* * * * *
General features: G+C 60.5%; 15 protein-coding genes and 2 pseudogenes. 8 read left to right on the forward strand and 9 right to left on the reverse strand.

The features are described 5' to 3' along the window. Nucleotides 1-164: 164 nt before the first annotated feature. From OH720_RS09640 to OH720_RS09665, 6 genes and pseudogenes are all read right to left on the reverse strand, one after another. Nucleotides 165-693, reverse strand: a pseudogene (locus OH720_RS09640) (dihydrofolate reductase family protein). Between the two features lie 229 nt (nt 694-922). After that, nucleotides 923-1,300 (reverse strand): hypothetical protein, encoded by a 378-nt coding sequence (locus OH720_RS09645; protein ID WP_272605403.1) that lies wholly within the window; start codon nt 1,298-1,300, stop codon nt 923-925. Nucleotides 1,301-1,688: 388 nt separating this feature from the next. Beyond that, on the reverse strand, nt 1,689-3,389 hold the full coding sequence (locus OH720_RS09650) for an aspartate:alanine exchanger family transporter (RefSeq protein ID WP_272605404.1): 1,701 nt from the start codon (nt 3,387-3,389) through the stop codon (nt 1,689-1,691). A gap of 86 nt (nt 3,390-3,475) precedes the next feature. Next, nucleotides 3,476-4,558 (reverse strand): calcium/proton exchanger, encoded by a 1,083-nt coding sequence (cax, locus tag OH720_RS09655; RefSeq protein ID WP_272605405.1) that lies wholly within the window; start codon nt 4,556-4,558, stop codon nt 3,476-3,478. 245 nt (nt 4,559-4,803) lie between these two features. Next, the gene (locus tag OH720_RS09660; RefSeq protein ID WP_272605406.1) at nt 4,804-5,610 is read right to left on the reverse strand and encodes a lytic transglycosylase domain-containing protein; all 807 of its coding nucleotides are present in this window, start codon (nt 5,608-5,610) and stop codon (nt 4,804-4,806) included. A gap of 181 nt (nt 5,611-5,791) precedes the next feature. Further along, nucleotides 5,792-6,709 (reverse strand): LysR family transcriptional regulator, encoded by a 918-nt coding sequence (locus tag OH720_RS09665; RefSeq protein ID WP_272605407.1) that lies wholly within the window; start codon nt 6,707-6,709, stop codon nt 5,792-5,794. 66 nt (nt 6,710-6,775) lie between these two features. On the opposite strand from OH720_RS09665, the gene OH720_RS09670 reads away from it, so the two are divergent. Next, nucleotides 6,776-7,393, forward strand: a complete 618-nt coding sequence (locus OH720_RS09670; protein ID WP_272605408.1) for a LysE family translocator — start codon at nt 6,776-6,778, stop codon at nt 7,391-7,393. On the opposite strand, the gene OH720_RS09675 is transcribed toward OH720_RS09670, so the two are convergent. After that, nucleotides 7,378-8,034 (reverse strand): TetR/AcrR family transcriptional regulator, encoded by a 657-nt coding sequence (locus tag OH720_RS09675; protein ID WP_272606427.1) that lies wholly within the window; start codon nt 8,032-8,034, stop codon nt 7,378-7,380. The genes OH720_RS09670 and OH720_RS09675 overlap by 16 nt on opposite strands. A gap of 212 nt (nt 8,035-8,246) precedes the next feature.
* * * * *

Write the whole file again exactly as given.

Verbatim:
General features: G+C 60.5%; 15 protein-coding genes and 2 pseudogenes. 8 read left to right on the forward strand and 9 right to left on the reverse strand.

The features are described 5' to 3' along the window. Nucleotides 1-164: 164 nt before the first annotated feature. From OH720_RS09640 to OH720_RS09665, 6 genes and pseudogenes are all read right to left on the reverse strand, one after another. Nucleotides 165-693, reverse strand: a pseudogene (locus OH720_RS09640) (dihydrofolate reductase family protein). Between the two features lie 229 nt (nt 694-922). After that, nucleotides 923-1,300 (reverse strand): hypothetical protein, encoded by a 378-nt coding sequence (locus OH720_RS09645; protein ID WP_272605403.1) that lies wholly within the window; start codon nt 1,298-1,300, stop codon nt 923-925. Nucleotides 1,301-1,688: 388 nt separating this feature from the next. Beyond that, on the reverse strand, nt 1,689-3,389 hold the full coding sequence (locus OH720_RS09650) for an aspartate:alanine exchanger family transporter (RefSeq protein ID WP_272605404.1): 1,701 nt from the start codon (nt 3,387-3,389) through the stop codon (nt 1,689-1,691). A gap of 86 nt (nt 3,390-3,475) precedes the next feature. Next, nucleotides 3,476-4,558 (reverse strand): calcium/proton exchanger, encoded by a 1,083-nt coding sequence (cax, locus tag OH720_RS09655; RefSeq protein ID WP_272605405.1) that lies wholly within the window; start codon nt 4,556-4,558, stop codon nt 3,476-3,478. 245 nt (nt 4,559-4,803) lie between these two features. Next, the gene (locus tag OH720_RS09660; RefSeq protein ID WP_272605406.1) at nt 4,804-5,610 is read right to left on the reverse strand and encodes a lytic transglycosylase domain-containing protein; all 807 of its coding nucleotides are present in this window, start codon (nt 5,608-5,610) and stop codon (nt 4,804-4,806) included. A gap of 181 nt (nt 5,611-5,791) precedes the next feature. Further along, nucleotides 5,792-6,709 (reverse strand): LysR family transcriptional regulator, encoded by a 918-nt coding sequence (locus tag OH720_RS09665; RefSeq protein ID WP_272605407.1) that lies wholly within the window; start codon nt 6,707-6,709, stop codon nt 5,792-5,794. 66 nt (nt 6,710-6,775) lie between these two features. On the opposite strand from OH720_RS09665, the gene OH720_RS09670 reads away from it, so the two are divergent. Next, nucleotides 6,776-7,393, forward strand: a complete 618-nt coding sequence (locus OH720_RS09670; protein ID WP_272605408.1) for a LysE family translocator — start codon at nt 6,776-6,778, stop codon at nt 7,391-7,393. On the opposite strand, the gene OH720_RS09675 is transcribed toward OH720_RS09670, so the two are convergent. After that, nucleotides 7,378-8,034 (reverse strand): TetR/AcrR family transcriptional regulator, encoded by a 657-nt coding sequence (locus tag OH720_RS09675; protein ID WP_272606427.1) that lies wholly within the window; start codon nt 8,032-8,034, stop codon nt 7,378-7,380. The genes OH720_RS09670 and OH720_RS09675 overlap by 16 nt on opposite strands. A gap of 212 nt (nt 8,035-8,246) precedes the next feature.